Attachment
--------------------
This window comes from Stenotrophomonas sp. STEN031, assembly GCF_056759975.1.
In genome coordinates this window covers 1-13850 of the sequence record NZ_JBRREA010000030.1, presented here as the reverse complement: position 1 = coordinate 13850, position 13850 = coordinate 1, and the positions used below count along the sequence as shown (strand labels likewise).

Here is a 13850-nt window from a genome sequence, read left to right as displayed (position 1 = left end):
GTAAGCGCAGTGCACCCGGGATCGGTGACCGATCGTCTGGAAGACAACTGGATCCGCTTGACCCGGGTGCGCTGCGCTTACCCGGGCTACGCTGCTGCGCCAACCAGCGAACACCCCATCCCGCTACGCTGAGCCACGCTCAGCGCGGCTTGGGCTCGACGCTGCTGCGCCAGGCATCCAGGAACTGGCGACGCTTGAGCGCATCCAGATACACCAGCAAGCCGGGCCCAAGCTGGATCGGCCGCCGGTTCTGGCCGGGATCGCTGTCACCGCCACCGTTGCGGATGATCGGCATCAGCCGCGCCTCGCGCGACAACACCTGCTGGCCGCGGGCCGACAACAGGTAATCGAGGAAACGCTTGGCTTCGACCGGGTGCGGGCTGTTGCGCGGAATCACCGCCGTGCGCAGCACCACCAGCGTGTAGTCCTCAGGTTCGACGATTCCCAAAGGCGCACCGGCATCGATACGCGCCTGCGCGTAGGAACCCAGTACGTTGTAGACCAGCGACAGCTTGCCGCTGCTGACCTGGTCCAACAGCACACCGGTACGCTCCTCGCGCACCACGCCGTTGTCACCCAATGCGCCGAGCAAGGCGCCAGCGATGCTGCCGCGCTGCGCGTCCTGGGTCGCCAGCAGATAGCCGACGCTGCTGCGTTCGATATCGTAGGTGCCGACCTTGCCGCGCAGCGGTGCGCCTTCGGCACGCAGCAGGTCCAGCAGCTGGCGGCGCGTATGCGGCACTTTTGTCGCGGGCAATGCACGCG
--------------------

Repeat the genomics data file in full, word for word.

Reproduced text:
This window comes from Stenotrophomonas sp. STEN031, assembly GCF_056759975.1.
In genome coordinates this window covers 1-13850 of the sequence record NZ_JBRREA010000030.1, presented here as the reverse complement: position 1 = coordinate 13850, position 13850 = coordinate 1, and the positions used below count along the sequence as shown (strand labels likewise).

Here is a 13850-nt window from a genome sequence, read left to right as displayed (position 1 = left end):
GTAAGCGCAGTGCACCCGGGATCGGTGACCGATCGTCTGGAAGACAACTGGATCCGCTTGACCCGGGTGCGCTGCGCTTACCCGGGCTACGCTGCTGCGCCAACCAGCGAACACCCCATCCCGCTACGCTGAGCCACGCTCAGCGCGGCTTGGGCTCGACGCTGCTGCGCCAGGCATCCAGGAACTGGCGACGCTTGAGCGCATCCAGATACACCAGCAAGCCGGGCCCAAGCTGGATCGGCCGCCGGTTCTGGCCGGGATCGCTGTCACCGCCACCGTTGCGGATGATCGGCATCAGCCGCGCCTCGCGCGACAACACCTGCTGGCCGCGGGCCGACAACAGGTAATCGAGGAAACGCTTGGCTTCGACCGGGTGCGGGCTGTTGCGCGGAATCACCGCCGTGCGCAGCACCACCAGCGTGTAGTCCTCAGGTTCGACGATTCCCAAAGGCGCACCGGCATCGATACGCGCCTGCGCGTAGGAACCCAGTACGTTGTAGACCAGCGACAGCTTGCCGCTGCTGACCTGGTCCAACAGCACACCGGTACGCTCCTCGCGCACCACGCCGTTGTCACCCAATGCGCCGAGCAAGGCGCCAGCGATGCTGCCGCGCTGCGCGTCCTGGGTCGCCAGCAGATAGCCGACGCTGCTGCGTTCGATATCGTAGGTGCCGACCTTGCCGCGCAGCGGTGCGCCTTCGGCACGCAGCAGGTCCAGCAGCTGGCGGCGCGTATGCGGCACTTTTGTCGCGGGCAATGCACGCG